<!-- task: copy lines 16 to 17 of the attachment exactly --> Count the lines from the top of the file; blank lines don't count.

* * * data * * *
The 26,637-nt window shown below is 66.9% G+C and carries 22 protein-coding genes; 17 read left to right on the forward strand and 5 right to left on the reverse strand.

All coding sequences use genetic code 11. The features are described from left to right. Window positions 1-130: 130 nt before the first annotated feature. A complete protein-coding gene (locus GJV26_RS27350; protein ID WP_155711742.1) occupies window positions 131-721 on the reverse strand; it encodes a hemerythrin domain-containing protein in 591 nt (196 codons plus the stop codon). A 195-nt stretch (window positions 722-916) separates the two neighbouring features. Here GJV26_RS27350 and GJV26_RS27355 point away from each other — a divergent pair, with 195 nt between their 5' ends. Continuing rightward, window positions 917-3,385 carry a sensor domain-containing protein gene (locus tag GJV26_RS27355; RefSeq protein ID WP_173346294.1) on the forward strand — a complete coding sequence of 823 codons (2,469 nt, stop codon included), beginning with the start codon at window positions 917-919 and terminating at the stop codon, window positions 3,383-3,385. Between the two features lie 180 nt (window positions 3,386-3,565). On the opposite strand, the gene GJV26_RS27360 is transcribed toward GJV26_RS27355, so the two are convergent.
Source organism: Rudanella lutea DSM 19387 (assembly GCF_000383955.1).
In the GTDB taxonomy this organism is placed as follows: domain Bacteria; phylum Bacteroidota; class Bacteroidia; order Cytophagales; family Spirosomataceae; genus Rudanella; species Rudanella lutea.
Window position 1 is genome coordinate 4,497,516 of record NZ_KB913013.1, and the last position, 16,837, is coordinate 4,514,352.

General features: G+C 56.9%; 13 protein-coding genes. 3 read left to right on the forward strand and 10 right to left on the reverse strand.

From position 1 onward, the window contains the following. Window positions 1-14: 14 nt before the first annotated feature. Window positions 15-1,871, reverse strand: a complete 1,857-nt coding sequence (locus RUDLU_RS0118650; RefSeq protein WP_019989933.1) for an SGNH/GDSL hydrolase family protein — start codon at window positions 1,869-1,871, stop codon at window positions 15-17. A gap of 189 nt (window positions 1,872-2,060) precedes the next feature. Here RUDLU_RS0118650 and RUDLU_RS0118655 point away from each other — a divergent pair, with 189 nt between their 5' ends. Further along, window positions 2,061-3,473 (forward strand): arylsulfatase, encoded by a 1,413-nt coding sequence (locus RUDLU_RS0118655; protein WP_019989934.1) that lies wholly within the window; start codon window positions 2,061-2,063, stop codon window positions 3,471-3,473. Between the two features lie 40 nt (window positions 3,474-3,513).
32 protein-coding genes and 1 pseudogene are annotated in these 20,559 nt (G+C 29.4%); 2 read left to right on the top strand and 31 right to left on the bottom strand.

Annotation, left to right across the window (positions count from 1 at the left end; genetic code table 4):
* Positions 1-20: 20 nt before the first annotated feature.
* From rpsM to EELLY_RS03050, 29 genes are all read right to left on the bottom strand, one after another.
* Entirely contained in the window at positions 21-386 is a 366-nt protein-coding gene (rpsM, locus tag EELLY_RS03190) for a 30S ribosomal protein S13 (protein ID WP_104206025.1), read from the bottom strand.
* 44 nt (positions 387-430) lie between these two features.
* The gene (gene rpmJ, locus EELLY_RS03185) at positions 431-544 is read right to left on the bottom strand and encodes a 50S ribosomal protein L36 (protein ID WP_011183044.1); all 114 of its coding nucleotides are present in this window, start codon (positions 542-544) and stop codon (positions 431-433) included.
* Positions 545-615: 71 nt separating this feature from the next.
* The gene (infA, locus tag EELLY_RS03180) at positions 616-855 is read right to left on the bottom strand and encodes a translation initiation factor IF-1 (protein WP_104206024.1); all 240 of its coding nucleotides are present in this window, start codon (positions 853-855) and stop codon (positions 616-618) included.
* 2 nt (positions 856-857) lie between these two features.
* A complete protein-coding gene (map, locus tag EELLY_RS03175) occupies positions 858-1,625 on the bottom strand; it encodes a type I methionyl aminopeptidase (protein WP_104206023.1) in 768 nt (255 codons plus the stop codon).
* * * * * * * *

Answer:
* The gene (infA, locus tag EELLY_RS03180) at positions 616-855 is read right to left on the bottom strand and encodes a translation initiation factor IF-1 (protein WP_104206024.1); all 240 of its coding nucleotides are present in this window, start codon (positions 853-855) and stop codon (positions 616-618) included.
* 2 nt (positions 856-857) lie between these two features.